This is historically the first approach to FIR filters and can still be used when combined with windows.

First the continuous frequency response A(f) is decided ie LP, HP etc.

Next the Fourier series of this frequency response is found using the equation below. This is a discrete function in the time domain and is the impulse response I(k) of the filter, f

-(N - 1)/2 <= k <= ((N - 1)/2. This truncation means that the impulse response of the filter is of finite length and the filter is referred to as an FIR filter.

For verification the frequency response of the system with the impulse response is calculated using the Discrete Time Frequency Transform.

For implementation the impulse response is shifted to the right so it starts from time zero. There are 4 different types of FIR filters described in the literature. In these pages only Type 1, (N is odd and the impulse response is symmetric) is considered. This is the most flexible type.

The result is illustrated below. A(f) is a low pass filter frequency response shown by the yellow line. I(k) is the impulse response shown in pink. The magnitude of the frequency response calculated from I(k) using the DTFT is shown in red(linear scale) and green(log scale). Because the impulse response used contains only a finite number of terms, then the frequency response contains ripples. This is the frequency domain equivalent of the Gibbs phenomemon and limits the attenuation which is achievable in the stop band. The magnitude of the frequency response is symmetric about half the sampling frequency and the impulse response is symmetric about its maximum value. The sharp drops to zero in the stop band indicates that the transfer function has zeros on the unit circle in the stop band. Although the green curve does not look like it, it is in fact nothing more than a logarithmic plot of the Gibbs phenomenon shown by the red curve.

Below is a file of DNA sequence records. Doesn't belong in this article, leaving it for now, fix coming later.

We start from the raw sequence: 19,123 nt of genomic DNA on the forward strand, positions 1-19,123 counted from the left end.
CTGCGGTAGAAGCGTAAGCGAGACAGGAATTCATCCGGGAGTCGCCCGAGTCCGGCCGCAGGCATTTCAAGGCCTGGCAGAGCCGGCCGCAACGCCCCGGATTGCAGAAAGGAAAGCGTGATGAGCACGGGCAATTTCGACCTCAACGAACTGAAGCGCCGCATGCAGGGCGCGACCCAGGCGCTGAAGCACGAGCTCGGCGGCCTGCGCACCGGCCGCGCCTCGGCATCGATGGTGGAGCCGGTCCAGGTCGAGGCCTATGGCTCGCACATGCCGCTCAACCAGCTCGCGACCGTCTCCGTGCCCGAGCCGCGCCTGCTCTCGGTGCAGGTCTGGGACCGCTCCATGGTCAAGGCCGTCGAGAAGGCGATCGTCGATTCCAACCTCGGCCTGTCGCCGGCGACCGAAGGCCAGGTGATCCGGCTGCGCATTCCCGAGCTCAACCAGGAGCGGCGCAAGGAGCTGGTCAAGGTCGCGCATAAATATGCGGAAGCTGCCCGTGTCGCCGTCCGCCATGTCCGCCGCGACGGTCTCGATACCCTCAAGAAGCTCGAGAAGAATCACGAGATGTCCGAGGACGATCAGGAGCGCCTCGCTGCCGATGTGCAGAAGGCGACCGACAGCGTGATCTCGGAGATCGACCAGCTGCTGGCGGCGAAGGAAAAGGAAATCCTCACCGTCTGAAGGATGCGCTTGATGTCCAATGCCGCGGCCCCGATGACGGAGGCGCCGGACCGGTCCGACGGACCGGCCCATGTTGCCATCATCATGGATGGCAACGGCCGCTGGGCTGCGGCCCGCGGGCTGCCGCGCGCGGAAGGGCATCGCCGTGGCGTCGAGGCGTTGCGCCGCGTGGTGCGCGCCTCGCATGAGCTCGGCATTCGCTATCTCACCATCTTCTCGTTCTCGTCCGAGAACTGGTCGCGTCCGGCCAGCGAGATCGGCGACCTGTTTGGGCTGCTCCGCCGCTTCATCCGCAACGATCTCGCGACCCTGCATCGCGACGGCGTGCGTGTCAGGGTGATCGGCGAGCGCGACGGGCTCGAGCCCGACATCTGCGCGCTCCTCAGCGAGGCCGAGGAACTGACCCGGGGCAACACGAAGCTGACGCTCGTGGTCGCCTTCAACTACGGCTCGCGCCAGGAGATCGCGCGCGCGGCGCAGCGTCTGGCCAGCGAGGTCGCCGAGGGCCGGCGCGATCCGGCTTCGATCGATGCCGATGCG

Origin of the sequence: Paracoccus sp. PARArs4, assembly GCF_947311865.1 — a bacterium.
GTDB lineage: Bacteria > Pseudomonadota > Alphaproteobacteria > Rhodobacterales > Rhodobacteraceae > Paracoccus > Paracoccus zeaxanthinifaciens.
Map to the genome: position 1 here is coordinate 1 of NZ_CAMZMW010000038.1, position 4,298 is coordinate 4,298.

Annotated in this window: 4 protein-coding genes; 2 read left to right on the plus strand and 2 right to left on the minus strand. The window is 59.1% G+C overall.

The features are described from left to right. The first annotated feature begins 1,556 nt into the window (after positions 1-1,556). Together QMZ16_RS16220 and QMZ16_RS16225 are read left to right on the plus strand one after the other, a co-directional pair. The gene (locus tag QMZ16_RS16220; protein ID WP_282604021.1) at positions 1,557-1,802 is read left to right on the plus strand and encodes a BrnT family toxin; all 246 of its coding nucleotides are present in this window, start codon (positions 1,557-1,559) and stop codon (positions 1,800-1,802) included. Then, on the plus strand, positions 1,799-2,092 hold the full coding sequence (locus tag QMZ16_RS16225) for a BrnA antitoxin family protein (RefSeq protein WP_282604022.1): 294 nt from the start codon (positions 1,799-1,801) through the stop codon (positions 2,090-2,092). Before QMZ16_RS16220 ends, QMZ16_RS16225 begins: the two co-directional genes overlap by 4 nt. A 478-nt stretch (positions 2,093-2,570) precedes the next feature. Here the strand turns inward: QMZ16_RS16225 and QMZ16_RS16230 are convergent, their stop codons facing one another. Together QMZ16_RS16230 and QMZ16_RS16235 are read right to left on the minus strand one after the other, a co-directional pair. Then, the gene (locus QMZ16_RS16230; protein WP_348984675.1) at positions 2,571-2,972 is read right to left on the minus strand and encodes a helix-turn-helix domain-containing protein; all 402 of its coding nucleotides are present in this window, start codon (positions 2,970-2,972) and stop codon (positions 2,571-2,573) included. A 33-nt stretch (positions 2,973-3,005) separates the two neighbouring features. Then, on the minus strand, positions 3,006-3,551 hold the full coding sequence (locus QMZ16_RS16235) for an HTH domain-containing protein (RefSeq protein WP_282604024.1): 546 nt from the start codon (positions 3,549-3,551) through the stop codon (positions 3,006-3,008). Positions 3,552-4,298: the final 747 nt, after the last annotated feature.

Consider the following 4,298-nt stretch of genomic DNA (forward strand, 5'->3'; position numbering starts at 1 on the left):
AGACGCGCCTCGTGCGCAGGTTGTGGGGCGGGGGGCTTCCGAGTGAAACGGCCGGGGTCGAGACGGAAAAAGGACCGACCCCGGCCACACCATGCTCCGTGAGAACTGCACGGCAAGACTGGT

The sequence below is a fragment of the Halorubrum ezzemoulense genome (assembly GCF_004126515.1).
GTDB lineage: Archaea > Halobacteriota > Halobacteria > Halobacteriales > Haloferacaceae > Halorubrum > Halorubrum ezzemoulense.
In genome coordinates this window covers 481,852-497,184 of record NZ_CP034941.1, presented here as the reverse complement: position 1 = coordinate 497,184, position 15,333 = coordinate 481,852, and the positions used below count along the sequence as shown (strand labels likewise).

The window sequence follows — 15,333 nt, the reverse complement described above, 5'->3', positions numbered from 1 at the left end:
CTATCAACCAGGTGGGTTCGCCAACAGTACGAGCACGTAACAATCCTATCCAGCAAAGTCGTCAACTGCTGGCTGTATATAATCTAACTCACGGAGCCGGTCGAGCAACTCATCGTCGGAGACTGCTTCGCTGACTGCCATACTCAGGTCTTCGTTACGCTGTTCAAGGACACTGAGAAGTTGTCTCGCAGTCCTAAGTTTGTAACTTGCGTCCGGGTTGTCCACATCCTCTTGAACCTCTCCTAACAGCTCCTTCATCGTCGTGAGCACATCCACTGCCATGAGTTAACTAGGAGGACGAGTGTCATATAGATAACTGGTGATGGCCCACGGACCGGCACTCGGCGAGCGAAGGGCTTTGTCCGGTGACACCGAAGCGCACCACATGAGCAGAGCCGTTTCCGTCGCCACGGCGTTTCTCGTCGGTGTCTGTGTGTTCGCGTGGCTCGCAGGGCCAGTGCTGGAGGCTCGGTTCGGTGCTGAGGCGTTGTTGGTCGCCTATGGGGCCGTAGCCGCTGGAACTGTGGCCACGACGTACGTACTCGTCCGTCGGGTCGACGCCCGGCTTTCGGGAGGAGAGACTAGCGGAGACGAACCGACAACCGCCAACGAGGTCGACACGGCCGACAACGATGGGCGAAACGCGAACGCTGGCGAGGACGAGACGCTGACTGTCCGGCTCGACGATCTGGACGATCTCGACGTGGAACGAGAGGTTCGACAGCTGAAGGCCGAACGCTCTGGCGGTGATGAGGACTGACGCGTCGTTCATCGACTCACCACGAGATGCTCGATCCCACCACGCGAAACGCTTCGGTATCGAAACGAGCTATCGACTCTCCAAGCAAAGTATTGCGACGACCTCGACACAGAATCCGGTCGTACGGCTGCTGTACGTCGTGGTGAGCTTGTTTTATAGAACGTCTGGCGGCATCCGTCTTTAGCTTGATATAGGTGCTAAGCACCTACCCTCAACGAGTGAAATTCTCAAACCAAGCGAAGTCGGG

When summing the Fourier series with a finite number of terms, a convergence factor may be added. This factor reduces the contribution of the higher harmonics in order to get a time function where the Gibbs phenomenon is minimised. Here a similar problem arises. In order to get a frequency response which minimises the effect of the Gibbs phenomenon, then a 'convergence' factor has to be added to reduce the effect of the higher terms in the impulse response. This factor is called a window and the shape of this window is the main issue in the design of FIR filters using the Fourier series.

In the following applets, the frequency and impulse respose as well as the phase response and zero locations are shown for the different FIR filter types. The applets are only approximate and are here for illustrative and educational purposes. The filters they produce are not accurate enough for practical applications.

COPYRIGHT © 2008 Cuthbert Nyack.